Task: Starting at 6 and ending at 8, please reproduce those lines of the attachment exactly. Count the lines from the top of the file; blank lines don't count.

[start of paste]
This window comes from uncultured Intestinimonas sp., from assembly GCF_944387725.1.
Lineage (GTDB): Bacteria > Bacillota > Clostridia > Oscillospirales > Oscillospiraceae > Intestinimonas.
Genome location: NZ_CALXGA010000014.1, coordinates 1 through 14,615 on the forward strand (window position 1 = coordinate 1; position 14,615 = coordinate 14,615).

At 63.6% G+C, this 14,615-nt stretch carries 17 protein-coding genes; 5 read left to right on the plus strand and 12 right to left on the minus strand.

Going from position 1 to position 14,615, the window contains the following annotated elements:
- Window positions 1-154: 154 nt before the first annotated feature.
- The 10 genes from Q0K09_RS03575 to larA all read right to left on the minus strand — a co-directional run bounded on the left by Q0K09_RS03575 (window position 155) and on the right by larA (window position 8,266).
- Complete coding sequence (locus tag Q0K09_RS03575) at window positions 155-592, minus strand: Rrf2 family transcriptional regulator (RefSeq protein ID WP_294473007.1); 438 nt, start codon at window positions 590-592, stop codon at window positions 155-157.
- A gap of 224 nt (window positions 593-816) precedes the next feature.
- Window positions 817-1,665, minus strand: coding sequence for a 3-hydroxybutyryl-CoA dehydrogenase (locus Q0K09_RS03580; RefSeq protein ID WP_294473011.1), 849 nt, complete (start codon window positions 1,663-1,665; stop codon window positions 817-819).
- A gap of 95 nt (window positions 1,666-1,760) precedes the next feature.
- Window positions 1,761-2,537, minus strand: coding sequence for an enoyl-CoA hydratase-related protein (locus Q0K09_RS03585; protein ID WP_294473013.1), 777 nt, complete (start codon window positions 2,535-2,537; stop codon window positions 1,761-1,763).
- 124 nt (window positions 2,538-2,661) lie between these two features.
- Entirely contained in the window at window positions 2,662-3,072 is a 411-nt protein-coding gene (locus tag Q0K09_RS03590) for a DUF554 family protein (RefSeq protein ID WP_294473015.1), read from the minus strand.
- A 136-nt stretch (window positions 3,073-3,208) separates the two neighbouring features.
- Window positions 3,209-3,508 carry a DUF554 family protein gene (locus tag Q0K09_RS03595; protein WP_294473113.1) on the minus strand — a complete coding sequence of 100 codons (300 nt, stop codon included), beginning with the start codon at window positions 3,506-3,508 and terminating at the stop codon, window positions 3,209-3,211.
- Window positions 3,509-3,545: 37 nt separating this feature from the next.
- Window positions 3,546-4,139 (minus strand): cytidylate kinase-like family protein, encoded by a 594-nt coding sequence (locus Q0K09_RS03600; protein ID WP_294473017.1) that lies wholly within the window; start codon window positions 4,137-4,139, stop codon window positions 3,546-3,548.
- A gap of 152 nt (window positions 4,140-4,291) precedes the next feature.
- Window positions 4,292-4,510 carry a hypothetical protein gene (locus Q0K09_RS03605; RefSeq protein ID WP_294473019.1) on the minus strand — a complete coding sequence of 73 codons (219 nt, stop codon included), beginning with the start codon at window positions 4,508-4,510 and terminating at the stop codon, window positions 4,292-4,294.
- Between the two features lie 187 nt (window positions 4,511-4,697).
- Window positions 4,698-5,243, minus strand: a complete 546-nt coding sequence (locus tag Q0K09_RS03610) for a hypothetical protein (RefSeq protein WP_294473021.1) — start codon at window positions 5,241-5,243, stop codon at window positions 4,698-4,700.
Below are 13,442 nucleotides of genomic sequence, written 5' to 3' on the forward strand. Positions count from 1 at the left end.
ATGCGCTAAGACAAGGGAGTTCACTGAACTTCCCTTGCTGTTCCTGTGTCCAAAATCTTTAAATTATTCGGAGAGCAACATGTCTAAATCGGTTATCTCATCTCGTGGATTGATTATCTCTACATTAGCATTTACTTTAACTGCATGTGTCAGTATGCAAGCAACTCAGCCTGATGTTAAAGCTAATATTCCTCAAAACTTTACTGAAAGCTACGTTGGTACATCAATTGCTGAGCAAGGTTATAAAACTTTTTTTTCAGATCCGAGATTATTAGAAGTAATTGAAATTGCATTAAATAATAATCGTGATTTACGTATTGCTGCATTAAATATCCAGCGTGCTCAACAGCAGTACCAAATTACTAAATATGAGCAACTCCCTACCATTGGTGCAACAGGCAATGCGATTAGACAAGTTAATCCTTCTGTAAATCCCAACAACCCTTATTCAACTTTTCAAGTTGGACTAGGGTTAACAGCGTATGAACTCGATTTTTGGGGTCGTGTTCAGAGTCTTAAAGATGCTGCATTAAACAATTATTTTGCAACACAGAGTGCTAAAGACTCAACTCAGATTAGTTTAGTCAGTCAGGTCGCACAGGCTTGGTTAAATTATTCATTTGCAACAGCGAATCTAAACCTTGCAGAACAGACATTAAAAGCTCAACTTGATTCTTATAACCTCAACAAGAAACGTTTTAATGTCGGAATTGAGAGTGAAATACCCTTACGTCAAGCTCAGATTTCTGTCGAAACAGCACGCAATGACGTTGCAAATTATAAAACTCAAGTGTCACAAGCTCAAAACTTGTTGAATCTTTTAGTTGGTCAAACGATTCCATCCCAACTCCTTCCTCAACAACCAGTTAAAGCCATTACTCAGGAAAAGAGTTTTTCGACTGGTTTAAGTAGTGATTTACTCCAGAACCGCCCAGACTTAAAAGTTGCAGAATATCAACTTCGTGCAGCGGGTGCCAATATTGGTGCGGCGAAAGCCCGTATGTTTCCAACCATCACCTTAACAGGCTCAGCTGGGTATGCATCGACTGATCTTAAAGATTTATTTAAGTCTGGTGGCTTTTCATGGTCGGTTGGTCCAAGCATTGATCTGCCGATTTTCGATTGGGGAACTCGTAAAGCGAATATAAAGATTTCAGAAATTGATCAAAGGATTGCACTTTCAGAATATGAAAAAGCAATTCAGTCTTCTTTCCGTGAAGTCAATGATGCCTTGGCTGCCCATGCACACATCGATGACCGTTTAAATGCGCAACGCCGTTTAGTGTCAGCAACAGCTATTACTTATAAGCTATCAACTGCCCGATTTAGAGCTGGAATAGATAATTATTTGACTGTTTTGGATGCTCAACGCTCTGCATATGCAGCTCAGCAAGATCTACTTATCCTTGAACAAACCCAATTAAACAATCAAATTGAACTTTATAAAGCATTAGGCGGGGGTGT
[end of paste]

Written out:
- Window positions 1-154: 154 nt before the first annotated feature.
- The 10 genes from Q0K09_RS03575 to larA all read right to left on the minus strand — a co-directional run bounded on the left by Q0K09_RS03575 (window position 155) and on the right by larA (window position 8,266).
- Complete coding sequence (locus tag Q0K09_RS03575) at window positions 155-592, minus strand: Rrf2 family transcriptional regulator (RefSeq protein ID WP_294473007.1); 438 nt, start codon at window positions 590-592, stop codon at window positions 155-157.